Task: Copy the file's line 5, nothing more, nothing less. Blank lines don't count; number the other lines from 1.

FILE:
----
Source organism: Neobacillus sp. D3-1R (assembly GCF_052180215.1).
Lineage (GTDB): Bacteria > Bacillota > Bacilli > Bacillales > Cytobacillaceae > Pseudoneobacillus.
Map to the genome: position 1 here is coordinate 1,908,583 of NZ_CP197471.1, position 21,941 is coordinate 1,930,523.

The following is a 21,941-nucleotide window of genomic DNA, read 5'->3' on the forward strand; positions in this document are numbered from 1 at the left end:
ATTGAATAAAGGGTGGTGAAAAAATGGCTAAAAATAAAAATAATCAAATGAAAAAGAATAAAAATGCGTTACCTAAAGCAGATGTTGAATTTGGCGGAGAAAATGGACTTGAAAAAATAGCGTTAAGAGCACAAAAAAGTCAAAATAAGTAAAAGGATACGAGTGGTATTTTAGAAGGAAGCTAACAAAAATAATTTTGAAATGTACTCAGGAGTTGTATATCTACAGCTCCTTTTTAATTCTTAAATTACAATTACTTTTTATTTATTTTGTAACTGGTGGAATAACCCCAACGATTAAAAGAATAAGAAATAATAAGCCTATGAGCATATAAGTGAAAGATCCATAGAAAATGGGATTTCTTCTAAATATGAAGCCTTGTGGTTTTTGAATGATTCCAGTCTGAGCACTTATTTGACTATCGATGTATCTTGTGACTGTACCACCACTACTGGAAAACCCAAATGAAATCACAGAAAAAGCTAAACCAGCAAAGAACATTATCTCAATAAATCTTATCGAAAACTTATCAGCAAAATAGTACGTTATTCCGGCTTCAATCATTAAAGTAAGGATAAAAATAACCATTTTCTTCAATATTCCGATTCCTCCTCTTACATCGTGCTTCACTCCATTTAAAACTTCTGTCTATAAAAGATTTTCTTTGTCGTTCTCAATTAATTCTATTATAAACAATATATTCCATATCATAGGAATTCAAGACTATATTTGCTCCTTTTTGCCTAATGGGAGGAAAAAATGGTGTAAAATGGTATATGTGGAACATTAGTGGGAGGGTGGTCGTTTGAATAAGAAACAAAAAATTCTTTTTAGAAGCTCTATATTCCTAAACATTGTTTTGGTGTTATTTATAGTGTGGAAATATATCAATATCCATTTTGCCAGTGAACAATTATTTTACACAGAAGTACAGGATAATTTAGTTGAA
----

ATTGAATAAAGGGTGGTGAAAAAATGGCTAAAAATAAAAATAATCAAATGAAAAAGAATAAAAATGCGTTACCTAAAGCAGATGTTGAATTTGGCGGAGAAAATGGACTTGAAAAAATAGCGTTAAGAGCACAAAAAAGTCAAAATAAGTAAAAGGATACGAGTGGTATTTTAGAAGGAAGCTAACAAAAATAATTTTGAAATGTACTCAGGAGTTGTATATCTACAGCTCCTTTTTAATTCTTAAATTACAATTACTTTTTATTTATTTTGTAACTGGTGGAATAACCCCAACGATTAAAAGAATAAGAAATAATAAGCCTATGAGCATATAAGTGAAAGATCCATAGAAAATGGGATTTCTTCTAAATATGAAGCCTTGTGGTTTTTGAATGATTCCAGTCTGAGCACTTATTTGACTATCGATGTATCTTGTGACTGTACCACCACTACTGGAAAACCCAAATGAAATCACAGAAAAAGCTAAACCAGCAAAGAACATTATCTCAATAAATCTTATCGAAAACTTATCAGCAAAATAGTACGTTATTCCGGCTTCAATCATTAAAGTAAGGATAAAAATAACCATTTTCTTCAATATTCCGATTCCTCCTCTTACATCGTGCTTCACTCCATTTAAAACTTCTGTCTATAAAAGATTTTCTTTGTCGTTCTCAATTAATTCTATTATAAACAATATATTCCATATCATAGGAATTCAAGACTATATTTGCTCCTTTTTGCCTAATGGGAGGAAAAAATGGTGTAAAATGGTATATGTGGAACATTAGTGGGAGGGTGGTCGTTTGAATAAGAAACAAAAAATTCTTTTTAGAAGCTCTATATTCCTAAACATTGTTTTGGTGTTATTTATAGTGTGGAAATATATCAATATCCATTTTGCCAGTGAACAATTATTTTACACAGAAGTACAGGATAATTTAGTTGAA